Past Events


Tate St Ives, Friday 21 September 7pm

What can we learn from the sea? Marcus Coates and Fiona MacDonald : Feral Practice together with a panel of marine specialists to discuss what the sea and its diverse inhabitants can teach us about the human world. The panelists  answered audience questions through their specialist knowledge of the sea and marine species, bringing new perspectives to our human concerns.

Dr Clare Embling, lecturer in Marine Ecology at the University of Plymouth, specialist in the ecology and conservation of marine vertebrates, habitat modelling, bioacoustics, and human impacts on marine species.

Poet Susan Richardson, who has been writer in residence for the Marine Conservation Zones, and whose latest collection is entitled Words the Turtle Taught Me.  Richardson is  founding editor of Zoomorphic. Susan had a family crisis and could not attend in person, but delivered some answers via the medium of the internet.



Folkestone, Saturday 15 September 3pm

A walking event in Folkestone curated by Whitstable Biennale and The Ash Project. The event made imaginative connections between people and Ash trees,  interconnected species, and relation with the wider woodlands. We were delighted to be sitting and standing under/on/around a huge spreading ash tree in Folkestone’s Warren for much of this event.

Tony Harwood is the Principle Resilience Officer for Kent County Council – a bit like an advisory special forces for Kent. Tony has been learning about ash trees and the impact of ash dieback on the ecologies of Kent since 2012 when the disease was first reported here.


Turner Contemporary, Margate, Saturday 21 July 2018 at 2.30pm

If apes could offer advice on human problems, what would they say? Artists Marcus Coates and Fiona MacDonald : Feral Practice were joined by primate specialists to illuminate problems and questions of human experience. Ask the Apes draws on and celebrates the vast resource of knowledge that apes, and the humans that study them, have accumulated. Ask the Apes accompanied the exhibition ‘Animals and Us’ at Turner Contemporary, in which Marcus exhibited a work he made in collaboration with Volker Sommer.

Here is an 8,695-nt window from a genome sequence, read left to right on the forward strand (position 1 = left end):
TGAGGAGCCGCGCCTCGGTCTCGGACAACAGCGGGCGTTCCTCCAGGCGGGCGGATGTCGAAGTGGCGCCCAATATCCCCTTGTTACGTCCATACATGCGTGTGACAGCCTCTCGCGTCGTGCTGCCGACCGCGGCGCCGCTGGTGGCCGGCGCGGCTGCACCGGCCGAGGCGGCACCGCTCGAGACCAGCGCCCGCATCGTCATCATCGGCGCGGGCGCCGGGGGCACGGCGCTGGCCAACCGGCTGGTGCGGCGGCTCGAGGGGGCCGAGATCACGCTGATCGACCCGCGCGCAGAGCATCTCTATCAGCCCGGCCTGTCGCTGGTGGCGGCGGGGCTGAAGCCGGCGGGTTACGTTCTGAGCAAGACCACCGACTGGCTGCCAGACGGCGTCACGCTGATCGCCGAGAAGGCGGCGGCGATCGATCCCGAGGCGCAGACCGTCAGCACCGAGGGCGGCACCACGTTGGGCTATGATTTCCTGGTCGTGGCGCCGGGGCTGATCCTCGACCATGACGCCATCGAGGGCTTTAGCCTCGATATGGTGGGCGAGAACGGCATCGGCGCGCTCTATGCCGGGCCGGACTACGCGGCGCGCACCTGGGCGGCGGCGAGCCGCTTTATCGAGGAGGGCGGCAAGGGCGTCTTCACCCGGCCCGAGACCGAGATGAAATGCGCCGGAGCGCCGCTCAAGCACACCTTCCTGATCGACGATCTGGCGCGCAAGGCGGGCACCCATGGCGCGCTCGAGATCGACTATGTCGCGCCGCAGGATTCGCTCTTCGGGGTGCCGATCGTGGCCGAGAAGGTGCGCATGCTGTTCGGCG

Volker Sommer is Professor of Evolutionary Anthropology in the University of London. His research interests focus on the evolution of primate social and sexual behaviour, cognition, rituals, biodiversity conservation, animal rights and evolutionary ethics. From 1989, he developed a long-term study of white-handed gibbons in Thailand. Here, he lived for several years at the edge of the Khao-Yai rainforest. In 1999, in Nigeria’s mountainous northeast, Volker Sommer founded the Gashaka Primate Project with a specific focus on monkeys and chimpanzees.

Dr Nicholas Newton-Fisher is a primate behavioural ecologist and expert in wild chimpanzee behaviour. He has conducted extended fieldwork in Uganda and Tanzania. He conducted the first detailed study of the Sonso community in the Budongo Forest, Uganda.  He was assistant director of the Budongo Forest Project (now BCFS) in Uganda.


Whitechapel Gallery, Saturday 24 February 2018

Artists Marcus Coates and Fiona MacDonald : Feral Practice, with an esteemed panel of bird specialists: Helen Macdonald, Tim Birkhead and Ceri Levy, apply their knowledge of bird life to help illuminate problems and questions of human experience. The panel  used their specialist knowledge of the intricate relationships and behaviours that have evolved amongst bird species as a mirror to our own lives, opening up fresh perspectives and insights. Ask the Birds was the first of three events for Whitechapel Gallery’s Curios Society, accompanying the exhibition Mark Dion: Theatre of the Natural World.


Helen Macdonald is a writer, naturalist, and scholar. Her best selling book, H is for Hawk, won the 2014 Samuel Johnson Prize and Costa Book Award. She has written and narrated radio programmes, and appeared in the BBC Four documentary series, Birds Britannia, in 2010. Her other books include Shaler’s Fish (2001) and Falcon (2006).

Tim Birkhead is Professor of Behaviour and Evolution at the University of Sheffield. He researches bird populations and breeding. Recent publications include: The Most Perfect Thing: the Inside (and Outside) of a Bird’s Egg, 2016; Bird Sense: What it Is Like to Be a Bird, 2012; The Wisdom of Birds: An Illustrated History of Ornithology, 2008.

Ceri Levy is a filmmaker, writer, curator, and podcast presenter. His Gonzovation Trilogy, with artist Ralph Steadman deals with the subject of species extinction. He is a campaigning film-maker for conservation. The illegal hunting of migratory species in the Mediterranean forms the basis of his project, The Bird Effect. His journals can be read online at Caught by the River.


Tuesday 16 May 6.30-9pm
South London Botanical Institute, London SE24 9AQ

British artists Marcus Coates and Feral Practice, together with an esteemed panel of naturalists – forest scientist Gabriel Hemery, botanist Irene Palmer, urban ecologist Mathew Frith and plant folklorist Roy Vickery – invited the audience to bring deep-rooted personal questions and thorny problems to be deliberated and fathomed via the wisdom of the woods.

For more details go to